Or perhaps I should say I was Army camp/United Church. Mostly we went to the Protestant church on whatever army base we were living in at the time. Every base I lived on had two identical churches. One for Catholics. One for everyone else. The churches looked the same everywhere. The Protestant church served everyone who wasn’t Catholic. (Presumably that included Jews and anyone else with any other faith.)

The church was always plain enough to suit the United Church crowd. The minister was either United Church or Anglican (the second largest Protestant denomination in Canada). When the minister was Anglican, my mother would be in full blown fussy mode. She  strenuously objected to Anglican ministers who wore colored vestments instead of the austere black robe and white collar favored by the United Church. She objected to kneeling. But then again, my mother objected to a lot of things.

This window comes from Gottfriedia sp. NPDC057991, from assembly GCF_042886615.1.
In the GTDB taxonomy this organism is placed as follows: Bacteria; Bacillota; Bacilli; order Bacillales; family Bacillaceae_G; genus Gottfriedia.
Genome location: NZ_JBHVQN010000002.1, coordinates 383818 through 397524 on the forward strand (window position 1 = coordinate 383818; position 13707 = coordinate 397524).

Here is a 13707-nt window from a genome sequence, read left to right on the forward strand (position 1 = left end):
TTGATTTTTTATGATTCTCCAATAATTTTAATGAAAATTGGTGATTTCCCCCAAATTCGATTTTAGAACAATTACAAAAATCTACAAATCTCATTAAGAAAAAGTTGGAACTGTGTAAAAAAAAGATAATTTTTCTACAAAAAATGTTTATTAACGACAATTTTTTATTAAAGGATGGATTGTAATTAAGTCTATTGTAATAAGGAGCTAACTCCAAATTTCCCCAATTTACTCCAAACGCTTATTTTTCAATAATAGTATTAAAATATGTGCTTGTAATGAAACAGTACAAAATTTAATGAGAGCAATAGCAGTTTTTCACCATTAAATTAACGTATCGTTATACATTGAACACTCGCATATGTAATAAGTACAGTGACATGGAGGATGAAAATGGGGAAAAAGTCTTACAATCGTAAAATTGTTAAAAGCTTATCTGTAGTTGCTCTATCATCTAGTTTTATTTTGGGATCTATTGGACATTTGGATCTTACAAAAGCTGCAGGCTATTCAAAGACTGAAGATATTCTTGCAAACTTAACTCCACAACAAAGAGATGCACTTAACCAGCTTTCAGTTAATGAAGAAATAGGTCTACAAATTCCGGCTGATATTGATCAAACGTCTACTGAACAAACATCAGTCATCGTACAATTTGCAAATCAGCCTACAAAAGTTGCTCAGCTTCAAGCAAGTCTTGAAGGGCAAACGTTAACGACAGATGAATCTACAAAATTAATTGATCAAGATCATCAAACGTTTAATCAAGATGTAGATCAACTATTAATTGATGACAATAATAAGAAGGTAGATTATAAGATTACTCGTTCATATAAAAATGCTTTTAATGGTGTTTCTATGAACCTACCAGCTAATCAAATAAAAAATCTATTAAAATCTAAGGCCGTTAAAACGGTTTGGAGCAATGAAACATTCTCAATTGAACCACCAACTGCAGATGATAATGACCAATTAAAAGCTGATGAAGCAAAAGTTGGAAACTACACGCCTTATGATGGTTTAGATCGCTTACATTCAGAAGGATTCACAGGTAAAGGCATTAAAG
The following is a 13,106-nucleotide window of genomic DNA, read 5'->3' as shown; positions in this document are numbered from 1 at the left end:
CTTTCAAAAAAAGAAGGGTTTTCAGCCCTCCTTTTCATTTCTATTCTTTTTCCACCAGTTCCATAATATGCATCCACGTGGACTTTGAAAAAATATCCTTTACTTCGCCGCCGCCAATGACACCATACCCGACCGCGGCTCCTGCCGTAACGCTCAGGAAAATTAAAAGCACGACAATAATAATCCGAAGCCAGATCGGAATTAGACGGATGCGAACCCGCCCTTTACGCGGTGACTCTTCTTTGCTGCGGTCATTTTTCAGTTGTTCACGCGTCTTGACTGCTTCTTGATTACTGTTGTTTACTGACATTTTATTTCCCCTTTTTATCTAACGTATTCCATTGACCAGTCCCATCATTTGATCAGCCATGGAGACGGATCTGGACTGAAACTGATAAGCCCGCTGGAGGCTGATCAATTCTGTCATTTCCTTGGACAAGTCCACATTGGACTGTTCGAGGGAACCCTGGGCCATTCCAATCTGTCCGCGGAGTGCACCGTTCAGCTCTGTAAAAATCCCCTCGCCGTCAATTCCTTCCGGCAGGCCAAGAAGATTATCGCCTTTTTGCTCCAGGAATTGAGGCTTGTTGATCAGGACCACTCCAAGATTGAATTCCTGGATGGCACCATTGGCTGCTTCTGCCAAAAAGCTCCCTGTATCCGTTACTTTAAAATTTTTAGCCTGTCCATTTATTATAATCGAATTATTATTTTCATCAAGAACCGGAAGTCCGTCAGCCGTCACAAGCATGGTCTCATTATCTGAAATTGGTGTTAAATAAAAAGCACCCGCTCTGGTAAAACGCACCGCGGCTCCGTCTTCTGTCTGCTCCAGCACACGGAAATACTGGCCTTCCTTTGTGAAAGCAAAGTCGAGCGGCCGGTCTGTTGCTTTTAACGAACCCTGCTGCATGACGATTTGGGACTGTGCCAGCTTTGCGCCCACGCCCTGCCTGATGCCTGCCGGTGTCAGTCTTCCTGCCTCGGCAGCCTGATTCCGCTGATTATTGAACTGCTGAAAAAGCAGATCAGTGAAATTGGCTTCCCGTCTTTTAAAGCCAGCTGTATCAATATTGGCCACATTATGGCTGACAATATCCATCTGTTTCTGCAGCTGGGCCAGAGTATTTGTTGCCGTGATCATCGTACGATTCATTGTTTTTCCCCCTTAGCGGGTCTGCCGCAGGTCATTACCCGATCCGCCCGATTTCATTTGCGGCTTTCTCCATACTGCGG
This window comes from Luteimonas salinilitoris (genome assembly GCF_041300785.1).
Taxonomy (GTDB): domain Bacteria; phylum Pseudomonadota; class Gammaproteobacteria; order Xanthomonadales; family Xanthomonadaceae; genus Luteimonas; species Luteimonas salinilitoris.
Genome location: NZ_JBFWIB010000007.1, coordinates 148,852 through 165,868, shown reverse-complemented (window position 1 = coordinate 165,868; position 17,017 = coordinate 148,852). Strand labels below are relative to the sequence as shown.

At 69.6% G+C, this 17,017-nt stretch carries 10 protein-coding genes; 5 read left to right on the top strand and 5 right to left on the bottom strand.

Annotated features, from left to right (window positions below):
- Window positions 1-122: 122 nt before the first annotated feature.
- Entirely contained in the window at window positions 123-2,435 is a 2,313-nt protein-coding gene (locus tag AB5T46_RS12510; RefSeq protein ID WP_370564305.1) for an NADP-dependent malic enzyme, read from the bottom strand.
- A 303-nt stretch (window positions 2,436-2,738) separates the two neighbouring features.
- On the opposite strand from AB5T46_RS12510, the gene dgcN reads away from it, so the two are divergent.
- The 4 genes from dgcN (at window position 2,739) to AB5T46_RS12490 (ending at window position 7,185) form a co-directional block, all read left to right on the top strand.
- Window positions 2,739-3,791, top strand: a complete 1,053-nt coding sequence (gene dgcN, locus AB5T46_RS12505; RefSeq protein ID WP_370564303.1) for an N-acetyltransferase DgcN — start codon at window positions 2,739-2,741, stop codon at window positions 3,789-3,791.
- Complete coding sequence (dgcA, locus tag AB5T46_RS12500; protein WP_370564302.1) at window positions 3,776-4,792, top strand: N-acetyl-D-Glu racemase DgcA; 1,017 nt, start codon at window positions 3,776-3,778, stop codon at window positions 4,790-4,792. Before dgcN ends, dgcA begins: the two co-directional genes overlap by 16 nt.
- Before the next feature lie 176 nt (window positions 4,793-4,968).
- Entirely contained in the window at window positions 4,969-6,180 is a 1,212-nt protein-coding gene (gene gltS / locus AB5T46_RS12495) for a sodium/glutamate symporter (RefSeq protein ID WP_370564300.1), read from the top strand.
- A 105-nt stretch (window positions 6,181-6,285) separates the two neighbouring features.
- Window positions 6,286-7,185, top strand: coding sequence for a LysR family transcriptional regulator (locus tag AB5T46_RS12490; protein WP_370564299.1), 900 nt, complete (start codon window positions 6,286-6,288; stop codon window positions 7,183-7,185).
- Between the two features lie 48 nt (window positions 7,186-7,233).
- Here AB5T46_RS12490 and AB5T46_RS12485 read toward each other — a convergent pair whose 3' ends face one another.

The fifties were still a time when children were seen and not heard—at least in my family. But each of us kids were processing what we were taught differently. My sister was challenging everyone; my little brother was ignoring most rules; my older brother was suffering from them; and I was trying to believe everything I was taught and obey all the rules. For it seemed to me, in my black and white world, that if you knew what was the morally right thing to do, you should always do it. And you should never do what was wrong.

As I got to be a teenager, it became complicated. I was glad I wasn’t brought up Catholic. I presumed that in order to be completely true to my faith, I would have to become a nun. But I still worried I’d have to be a missionary when I grew up.